Along with friendfeed, socialthing! is probably the social network aggregator with the most mind share these days. socialthing! is still in invitation-only private beta, but it has been garnering positive reviews. Like friendfeed, it's easy for you to follow somebody's publicly-available activities. Its main differentiator from Plaxo Pulse and friendfeed is that it recognizes your existing friends. For example, if I tell socialthing! my Facebook account, it will import my Facebook friends automatically and provide me with their updates from within socialthing!. Another differentiator is that you can interact with Twitter (e.g. reply to Twitter post) without having to go to the Twitter web site.
I expect a lot of good things coming out of socialthing!, however as of the writing of this post they have a fairly limited number of social networking sites partners.
Here's a comparison between the three social network aggregators:
|Aggregated sites (as of 19 March 2008)||35||28||6|
|Comment on feed entries||Yes||Yes||No|
|Marking feed entries as "favorites"||Yes||Yes||No|
|Pros||Better security granularity when sharing information: your contacts are divided into Family, Friends, Business Contacts and Public. |
Have the most features and partners compared to other aggregators.
|The community is already large and interactive -- they create comments and join discussion, etc. Plaxo Pulse provides the same features, but the community is more quiet.||Automatically recognizes your friends. |
You can post to Twitter directly from socialthing!
|Cons||Does not have the "excitement" and the mind share of socialthing! and friendfeed.||Web site design is dry compared to socialthing!||As of now, does not have a lot of social networking partners|
Sunday, March 16, 2008
In the movie Se7en, Brad Pitt and Morgan Freeman got a big clue on the identity of the killer by looking at library records for people who have borrowed both religious books and books on torture and serial murderers. Once your book-reading records are viewable, it's fairly easy for others to profile your interest. And once your interest is profiled, somebody may go one step further in profiling you as a person.
The New York Times posted this article last week: To Aim Ads, Web Is Keeping Closer Eye on You
A new analysis of online consumer data shows that large Web companies are learning more about people than ever from what they search for and do on the Internet, gathering clues about the tastes and preferences of a typical user several hundred times a month.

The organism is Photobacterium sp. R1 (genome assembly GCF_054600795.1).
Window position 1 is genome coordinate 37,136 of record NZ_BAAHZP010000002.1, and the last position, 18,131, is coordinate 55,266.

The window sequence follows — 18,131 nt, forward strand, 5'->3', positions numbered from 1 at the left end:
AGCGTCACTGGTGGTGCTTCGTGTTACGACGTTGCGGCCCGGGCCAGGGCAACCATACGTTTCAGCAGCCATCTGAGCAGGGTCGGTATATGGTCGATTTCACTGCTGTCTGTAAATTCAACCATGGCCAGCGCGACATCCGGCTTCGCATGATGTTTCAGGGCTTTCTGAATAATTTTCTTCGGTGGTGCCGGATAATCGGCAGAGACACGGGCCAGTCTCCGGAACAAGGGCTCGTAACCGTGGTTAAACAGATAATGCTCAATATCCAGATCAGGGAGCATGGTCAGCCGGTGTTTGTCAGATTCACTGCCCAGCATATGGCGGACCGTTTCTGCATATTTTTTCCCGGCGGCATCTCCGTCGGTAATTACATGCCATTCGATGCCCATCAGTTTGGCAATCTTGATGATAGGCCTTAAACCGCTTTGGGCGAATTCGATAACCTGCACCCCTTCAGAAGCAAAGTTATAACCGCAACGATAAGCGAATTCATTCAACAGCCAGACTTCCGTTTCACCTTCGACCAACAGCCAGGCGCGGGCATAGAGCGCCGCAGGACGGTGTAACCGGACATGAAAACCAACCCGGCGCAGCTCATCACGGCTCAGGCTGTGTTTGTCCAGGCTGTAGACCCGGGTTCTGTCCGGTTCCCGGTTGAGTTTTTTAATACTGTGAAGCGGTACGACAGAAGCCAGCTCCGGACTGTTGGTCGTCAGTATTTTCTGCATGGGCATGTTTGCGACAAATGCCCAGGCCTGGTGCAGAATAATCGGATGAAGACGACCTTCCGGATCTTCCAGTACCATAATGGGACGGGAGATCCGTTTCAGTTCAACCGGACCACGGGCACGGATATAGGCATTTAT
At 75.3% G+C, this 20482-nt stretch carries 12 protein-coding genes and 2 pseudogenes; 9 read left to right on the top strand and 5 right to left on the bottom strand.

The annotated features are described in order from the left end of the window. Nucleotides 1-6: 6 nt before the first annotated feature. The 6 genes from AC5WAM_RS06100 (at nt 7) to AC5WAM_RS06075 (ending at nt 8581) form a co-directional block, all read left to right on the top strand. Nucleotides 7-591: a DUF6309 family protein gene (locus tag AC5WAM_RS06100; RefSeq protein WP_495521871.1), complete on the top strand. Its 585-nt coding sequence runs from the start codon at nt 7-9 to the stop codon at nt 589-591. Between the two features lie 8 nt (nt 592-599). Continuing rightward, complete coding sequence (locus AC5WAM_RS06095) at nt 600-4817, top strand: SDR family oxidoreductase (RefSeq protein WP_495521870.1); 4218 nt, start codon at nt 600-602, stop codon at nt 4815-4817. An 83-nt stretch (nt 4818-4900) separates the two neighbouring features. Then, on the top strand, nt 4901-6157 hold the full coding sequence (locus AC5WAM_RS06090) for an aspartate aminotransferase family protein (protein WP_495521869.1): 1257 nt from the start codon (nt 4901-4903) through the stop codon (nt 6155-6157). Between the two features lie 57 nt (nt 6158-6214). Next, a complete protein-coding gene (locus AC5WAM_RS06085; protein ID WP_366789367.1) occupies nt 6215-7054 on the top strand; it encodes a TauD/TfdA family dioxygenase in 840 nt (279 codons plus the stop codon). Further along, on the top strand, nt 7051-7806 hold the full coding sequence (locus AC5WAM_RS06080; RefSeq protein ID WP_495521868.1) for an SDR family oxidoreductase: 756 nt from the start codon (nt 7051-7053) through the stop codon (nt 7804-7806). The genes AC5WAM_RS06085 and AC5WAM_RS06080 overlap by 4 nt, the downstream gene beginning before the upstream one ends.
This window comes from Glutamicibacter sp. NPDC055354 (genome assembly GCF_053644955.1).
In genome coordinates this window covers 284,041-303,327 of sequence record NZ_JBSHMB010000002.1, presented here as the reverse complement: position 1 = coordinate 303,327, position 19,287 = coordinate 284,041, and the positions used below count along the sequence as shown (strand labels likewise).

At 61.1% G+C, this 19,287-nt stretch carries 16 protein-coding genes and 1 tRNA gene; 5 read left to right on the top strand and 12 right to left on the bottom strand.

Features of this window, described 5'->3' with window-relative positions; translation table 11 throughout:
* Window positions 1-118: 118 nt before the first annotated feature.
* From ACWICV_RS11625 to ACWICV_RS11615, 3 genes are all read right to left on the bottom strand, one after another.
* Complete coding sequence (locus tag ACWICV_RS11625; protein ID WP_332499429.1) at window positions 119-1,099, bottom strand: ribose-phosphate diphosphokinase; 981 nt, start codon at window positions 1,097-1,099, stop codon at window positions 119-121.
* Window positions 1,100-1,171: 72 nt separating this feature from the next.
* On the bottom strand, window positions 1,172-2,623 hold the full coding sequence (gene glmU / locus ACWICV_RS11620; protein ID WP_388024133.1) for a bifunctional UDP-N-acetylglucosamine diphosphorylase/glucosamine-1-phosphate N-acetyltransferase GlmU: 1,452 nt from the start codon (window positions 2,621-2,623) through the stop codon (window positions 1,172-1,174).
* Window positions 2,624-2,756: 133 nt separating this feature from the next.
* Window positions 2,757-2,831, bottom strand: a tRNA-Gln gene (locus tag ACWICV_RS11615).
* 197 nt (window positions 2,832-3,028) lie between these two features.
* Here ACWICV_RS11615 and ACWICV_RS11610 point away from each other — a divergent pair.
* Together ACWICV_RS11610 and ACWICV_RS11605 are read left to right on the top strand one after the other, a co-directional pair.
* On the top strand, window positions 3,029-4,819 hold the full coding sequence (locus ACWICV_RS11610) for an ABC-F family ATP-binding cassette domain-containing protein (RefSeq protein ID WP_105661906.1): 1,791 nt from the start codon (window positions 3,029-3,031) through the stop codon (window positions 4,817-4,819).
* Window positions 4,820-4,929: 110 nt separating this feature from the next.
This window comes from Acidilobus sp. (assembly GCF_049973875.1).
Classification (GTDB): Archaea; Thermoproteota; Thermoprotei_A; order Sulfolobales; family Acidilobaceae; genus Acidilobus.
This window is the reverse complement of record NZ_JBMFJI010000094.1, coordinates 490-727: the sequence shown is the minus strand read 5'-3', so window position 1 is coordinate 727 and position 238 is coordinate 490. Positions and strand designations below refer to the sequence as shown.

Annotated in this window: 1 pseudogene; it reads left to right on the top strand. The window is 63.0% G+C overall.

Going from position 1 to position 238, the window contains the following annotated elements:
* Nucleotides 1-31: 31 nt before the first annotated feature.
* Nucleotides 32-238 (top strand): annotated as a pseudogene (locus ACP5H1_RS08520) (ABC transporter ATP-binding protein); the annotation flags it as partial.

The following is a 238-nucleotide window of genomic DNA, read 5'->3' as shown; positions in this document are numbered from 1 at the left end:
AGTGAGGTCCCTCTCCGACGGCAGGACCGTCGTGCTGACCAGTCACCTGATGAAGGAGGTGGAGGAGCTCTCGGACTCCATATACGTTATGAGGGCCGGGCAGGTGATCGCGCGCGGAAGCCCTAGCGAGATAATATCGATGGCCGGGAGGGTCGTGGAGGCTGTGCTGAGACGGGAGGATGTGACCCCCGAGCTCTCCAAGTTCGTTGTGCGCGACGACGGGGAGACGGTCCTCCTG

Although the practice of internet data collection for targeted advertising is not new, the technology is getting more and more sophisticated to the point where the collected data may be traceable to the individual. With cookies being implemented in a lot of web sites, it's easy for internet advertising companies to track your browsing and searching habits and use this information to profile and target you later. Yes, there are ways to block your activities from being collected by internet advertising companies. The Adblock extension for Firefox browser is one option that I personally use. But in a bigger picture, blocking advertising is not the solution. Advertising is a very big reason why the internet is experiencing phenomenal growth in the last few years.
Handling of collected data is a serious concern. There is no mechanism implemented to ensure that only aggregate (and not personal) data is accessible to the company that collect them. In some countries like Indonesia, for example, there is no law whatsoever on internet data privacy. Above all, consumer awareness is key. Most people are not aware what information about them is being collected, let alone provide consent.
Yet another point to think about is the accuracy of data interpretation for the purpose of target marketing. I'll leave you with an old joke:
A young guy goes to a checkout counter in a local supermarket with one can of beer, one box of frozen dinner, one pack of Marlboro, one carton of milk, one bag of potato chips and an issue of Playboy. The cute girl behind the counter is ringing this stuff up and asks him, “Single, huh?”
“Yeah,” he says. “Is it because I'm buying one of everything?”
“No. Because you’re ugly.”
Saturday, March 08, 2008
Unless you've been living under a rock for the past 5 years, you know who these three people are. They are on TV three times a week, influencing millions of Americans on what phone number to dial. What if your Project Manager is like them?
The Randy Jackson Project Manager. This is your buddy Project Manager, your hangout pal. He takes interest in your life outside of work. He wants to know your playlist on Last.FM, the stories you Digg and whether you caught that TWiT episode when Steve Wozniak was on. When you pass his desk on the way to the rest room, he would greet you with a "What up, Dawg!" without fail. When your module passes unit test, he would slap you in the butt and exclaim "That was hot!"
The Paula Abdul Project Manager. Project Manager would be a misnomer because she is more of a cheerleader than somebody that leads or manages. She believes happy coders are productive coders. She does not direct or coach, nor does she know what stage the project is in. When you can't figure out how to tune that stored procedure to finish under 3 minutes, she would pull you in for a pep talk and tells you that she sees a little Tom Kyte in you. She gives such generic kudos to everybody all the time, you wonder if she ever noticed the weekend work you put in to install the patch to fix that annoying crash when more than 2 people log in at the same time.
The Simon Cowell Project Manager. This is the manager who always lets you know whether you're in the doghouse or the penthouse. He doesn't mince his words. When you get your performance evaluation, you will not be surprised because he's been giving you constant feedbacks since day one. When a lot of your bugs are spelling errors, he will gladly give you a kick in the pants. When you don't sound confident during status report meetings, he will tell you so. Sometimes you wonder why he picks on so many little things and sometimes his feedbacks de-motivates you. Sometimes you hate him and even fear him. But you know that if you don't take his criticisms personally he can make you a better code monkey.